Patty Tasker was just 18 when she moved to Burlington, Vermont from Brattleboro in the late 1930s to work for the government. Skiing was increasing in popularity at the time and two ski clubs near Stowe, the Mount Mansfield Ski Club and the Burlington Ski Club, were helping to attract a lot of young adults to Northern Vermont on the ski trains and via automobile on New England’s rapidly expanding highway network.
A girlfriend of Patty’s in 1937 kept telling her about this guy, Winston “Win” Morris, that she just had to meet. He lived in her friend’s apartment building and worked for the National Cash Register company (NCR) in Burlington. Win spent a lot of time at Stowe in the winter, and was affiliated with the mountain and the Mount Mansfield Ski Club. Win (and later Patty) was among the first ski patrollers of the Mount Mansfield Ski Club when it established one of the first US patrols around 1935, the organization that ultimately spawned the National Ski Patrol.
They first met accidentally on 31 March 1937, with their first real date on skis at Stowe in April of 1937. The photo to the right is Patty around that time. Patty doesn’t recall the exact date. Winston took it and sent it to his nephew, who had just moved from New Hampshire to Washington DC. He apparently knew then that he would spend the rest of his life with her.
Before Patty left for that first date her girlfriend warned her, if Win asks you to go skiing, you just say yes. But don’t be one of those girls that falls and makes him pick you up off the snow all the time. There was no worry of that. Her dad had bought Patty her first pair of skis when she was just 5 years old. As Patty put it, “I didn’t like to ever take them off.” After their ski date her friend asked Win if he had to spend a lot of time waiting around for her. Patty heard him reply, “Are your kidding, she wore me out!” Those were the days before Stowe was serviced by lifts, and it took two hours for most people to climb the Nose Dive trail.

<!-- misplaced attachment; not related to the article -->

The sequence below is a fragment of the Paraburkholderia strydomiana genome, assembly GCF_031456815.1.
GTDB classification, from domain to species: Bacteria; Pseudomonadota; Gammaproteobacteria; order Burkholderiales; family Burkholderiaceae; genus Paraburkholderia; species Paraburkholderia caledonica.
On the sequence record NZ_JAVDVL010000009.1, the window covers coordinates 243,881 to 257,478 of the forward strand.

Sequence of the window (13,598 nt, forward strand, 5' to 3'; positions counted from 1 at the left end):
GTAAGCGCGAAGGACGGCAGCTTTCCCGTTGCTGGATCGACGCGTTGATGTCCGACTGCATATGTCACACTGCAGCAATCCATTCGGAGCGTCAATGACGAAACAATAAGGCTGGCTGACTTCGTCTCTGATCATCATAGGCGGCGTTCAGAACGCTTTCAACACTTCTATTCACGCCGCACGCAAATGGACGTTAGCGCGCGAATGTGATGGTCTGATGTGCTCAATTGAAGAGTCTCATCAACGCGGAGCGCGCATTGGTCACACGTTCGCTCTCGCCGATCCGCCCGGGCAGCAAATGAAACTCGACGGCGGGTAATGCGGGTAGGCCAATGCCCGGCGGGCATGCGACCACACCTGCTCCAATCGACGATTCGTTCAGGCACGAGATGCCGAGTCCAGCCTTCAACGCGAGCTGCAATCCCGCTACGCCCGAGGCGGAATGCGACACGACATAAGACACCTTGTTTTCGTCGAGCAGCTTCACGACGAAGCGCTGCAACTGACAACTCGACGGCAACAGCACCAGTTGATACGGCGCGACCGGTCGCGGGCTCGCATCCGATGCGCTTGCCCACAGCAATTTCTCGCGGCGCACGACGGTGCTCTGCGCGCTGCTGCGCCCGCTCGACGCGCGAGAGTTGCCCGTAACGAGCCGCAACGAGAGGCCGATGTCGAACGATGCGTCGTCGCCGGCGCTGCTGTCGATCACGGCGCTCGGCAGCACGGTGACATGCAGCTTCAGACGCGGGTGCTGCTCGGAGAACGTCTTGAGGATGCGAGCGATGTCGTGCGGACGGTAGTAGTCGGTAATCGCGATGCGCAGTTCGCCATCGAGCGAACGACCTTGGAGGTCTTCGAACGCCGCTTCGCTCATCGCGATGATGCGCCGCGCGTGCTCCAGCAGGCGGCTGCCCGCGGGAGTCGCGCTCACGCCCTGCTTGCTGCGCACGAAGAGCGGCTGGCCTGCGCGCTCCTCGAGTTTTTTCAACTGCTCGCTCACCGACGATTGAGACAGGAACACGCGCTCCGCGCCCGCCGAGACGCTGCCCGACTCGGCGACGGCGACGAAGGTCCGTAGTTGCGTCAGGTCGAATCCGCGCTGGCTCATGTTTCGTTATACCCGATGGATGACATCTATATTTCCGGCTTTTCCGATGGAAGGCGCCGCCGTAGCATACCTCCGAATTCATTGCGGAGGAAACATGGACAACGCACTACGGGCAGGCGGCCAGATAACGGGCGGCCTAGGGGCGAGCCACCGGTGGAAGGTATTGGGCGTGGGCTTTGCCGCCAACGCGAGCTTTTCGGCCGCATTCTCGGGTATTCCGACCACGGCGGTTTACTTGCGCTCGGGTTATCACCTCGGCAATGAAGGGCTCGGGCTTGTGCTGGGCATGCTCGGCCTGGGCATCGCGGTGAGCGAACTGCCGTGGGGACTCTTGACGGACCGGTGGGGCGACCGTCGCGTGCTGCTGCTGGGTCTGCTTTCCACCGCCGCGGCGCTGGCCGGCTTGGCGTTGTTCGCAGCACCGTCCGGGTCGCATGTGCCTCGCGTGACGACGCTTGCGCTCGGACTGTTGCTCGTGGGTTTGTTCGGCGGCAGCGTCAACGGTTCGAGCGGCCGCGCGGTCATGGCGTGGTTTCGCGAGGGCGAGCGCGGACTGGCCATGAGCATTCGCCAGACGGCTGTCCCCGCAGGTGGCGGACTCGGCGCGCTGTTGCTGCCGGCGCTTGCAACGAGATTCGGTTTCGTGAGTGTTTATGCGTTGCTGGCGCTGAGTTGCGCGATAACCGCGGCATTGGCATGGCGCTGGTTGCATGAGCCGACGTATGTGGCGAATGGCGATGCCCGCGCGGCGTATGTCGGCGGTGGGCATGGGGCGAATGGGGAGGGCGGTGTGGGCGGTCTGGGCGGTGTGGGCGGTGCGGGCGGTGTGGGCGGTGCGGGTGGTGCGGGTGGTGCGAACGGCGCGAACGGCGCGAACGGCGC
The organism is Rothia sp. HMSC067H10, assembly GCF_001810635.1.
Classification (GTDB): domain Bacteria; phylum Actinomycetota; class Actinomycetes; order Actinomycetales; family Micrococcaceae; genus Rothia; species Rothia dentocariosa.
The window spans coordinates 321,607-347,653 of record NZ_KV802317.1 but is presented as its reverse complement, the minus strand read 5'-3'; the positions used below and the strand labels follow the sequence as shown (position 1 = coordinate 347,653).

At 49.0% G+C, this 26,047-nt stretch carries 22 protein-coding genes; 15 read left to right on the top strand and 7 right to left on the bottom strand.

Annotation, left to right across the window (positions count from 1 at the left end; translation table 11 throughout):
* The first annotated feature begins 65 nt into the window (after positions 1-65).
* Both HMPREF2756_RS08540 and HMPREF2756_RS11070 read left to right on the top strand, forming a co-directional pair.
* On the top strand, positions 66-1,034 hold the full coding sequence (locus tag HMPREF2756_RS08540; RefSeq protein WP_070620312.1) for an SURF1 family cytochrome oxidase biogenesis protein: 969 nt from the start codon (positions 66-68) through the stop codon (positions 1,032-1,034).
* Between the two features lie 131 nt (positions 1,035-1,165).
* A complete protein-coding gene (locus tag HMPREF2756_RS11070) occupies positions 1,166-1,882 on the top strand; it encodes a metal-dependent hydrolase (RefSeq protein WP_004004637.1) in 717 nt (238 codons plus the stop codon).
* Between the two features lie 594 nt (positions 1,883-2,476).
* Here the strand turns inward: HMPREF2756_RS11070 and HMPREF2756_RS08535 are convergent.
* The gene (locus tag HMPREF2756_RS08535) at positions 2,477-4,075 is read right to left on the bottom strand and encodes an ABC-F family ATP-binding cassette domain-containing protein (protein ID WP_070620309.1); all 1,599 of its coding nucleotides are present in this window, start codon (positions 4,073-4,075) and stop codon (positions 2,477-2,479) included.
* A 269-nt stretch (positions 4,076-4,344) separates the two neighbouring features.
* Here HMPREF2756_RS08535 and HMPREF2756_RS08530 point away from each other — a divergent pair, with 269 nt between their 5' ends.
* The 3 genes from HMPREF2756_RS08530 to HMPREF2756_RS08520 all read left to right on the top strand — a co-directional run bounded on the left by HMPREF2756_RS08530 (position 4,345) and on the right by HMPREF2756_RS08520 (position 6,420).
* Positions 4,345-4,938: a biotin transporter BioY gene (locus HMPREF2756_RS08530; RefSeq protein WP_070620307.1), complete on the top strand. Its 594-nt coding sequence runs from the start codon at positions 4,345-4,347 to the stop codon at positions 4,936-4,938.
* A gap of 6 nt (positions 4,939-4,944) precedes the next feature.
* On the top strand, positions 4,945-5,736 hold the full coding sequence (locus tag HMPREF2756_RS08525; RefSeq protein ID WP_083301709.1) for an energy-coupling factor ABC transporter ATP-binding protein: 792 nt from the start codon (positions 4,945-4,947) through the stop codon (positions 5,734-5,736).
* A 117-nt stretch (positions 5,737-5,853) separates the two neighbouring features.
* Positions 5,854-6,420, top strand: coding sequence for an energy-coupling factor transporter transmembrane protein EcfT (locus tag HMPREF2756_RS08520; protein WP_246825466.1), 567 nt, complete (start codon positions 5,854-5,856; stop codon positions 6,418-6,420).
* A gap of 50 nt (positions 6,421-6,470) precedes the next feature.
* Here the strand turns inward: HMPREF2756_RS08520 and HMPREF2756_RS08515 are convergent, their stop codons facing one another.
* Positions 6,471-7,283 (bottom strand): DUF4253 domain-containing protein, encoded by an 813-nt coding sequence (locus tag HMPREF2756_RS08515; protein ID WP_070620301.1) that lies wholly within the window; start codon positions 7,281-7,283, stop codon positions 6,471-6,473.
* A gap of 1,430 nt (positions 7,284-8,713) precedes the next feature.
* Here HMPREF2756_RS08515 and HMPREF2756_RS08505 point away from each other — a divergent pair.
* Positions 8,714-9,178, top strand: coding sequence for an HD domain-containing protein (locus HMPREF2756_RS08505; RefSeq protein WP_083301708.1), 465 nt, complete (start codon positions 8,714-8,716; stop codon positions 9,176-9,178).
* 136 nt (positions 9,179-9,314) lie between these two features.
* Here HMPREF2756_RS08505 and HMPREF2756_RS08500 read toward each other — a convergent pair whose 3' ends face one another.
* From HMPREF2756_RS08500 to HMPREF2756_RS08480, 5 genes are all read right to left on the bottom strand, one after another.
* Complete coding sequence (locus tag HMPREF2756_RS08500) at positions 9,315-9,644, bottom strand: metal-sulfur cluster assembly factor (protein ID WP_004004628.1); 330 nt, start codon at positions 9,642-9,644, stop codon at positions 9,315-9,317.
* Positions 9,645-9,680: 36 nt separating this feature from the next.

Patty and Winston eventually married. But not before the NSP was launched and Patty and Winston were among Stowe’s first patrollers. Winston joined the army on D-day, 6 June 1944, working in medical records due to his experience at NCR. He was not affiliated with the 10th Mountain Division as Minnie Dole and other NSP patrollers were. He did his training at Fort Devens in Massachusetts. Unfortunately, Win was injured like many young men that went off to serve in World War II. He made it through the battles of Omaha Beach and the Battle of the Bulge, but his legs were seriously injured in a Jeep collision at the beginning of his trip back from Germany, and was unable to downhill ski again.
According to Patty, the patrollers at Stowe in its earliest days were mostly men, but there were some women. So contrary to popular belief, women served as full NSP Patrollers right from the start. And they were all competent skiers trained in first aid. Medical supplies and “sleds” were stored in strategically located “cabinets” throughout the mountain. Even she was amazed at how quickly they could respond to accidents. But luckily, as Patty said, there weren’t many of those.
When asked about her first aid training, she had to think about it. Patty remembered that there was excellent first aid training even then. But she came into it with a little experience from the girl scouts, which was required for the first aid merit badge. While Patty may or may not have been the first female ski patroller in what became the NSP, she was likely its first young adult patroller at 19. Patty turns 93 next month. And she was still on skis just 10 years ago, at 82. That means that Patty skied for 77 years. How many men or women have done that?
Winston Morris was an avid photographer. His family has preserved its collection of photographs of the early days of the Ski Patrol and racing at Stowe, and other locations throughout New England, including Mount Washington’s Tuckerman’s Revine. Many of those will be featured on ski-patrol.net in the months ahead.
Updated 29 September 2012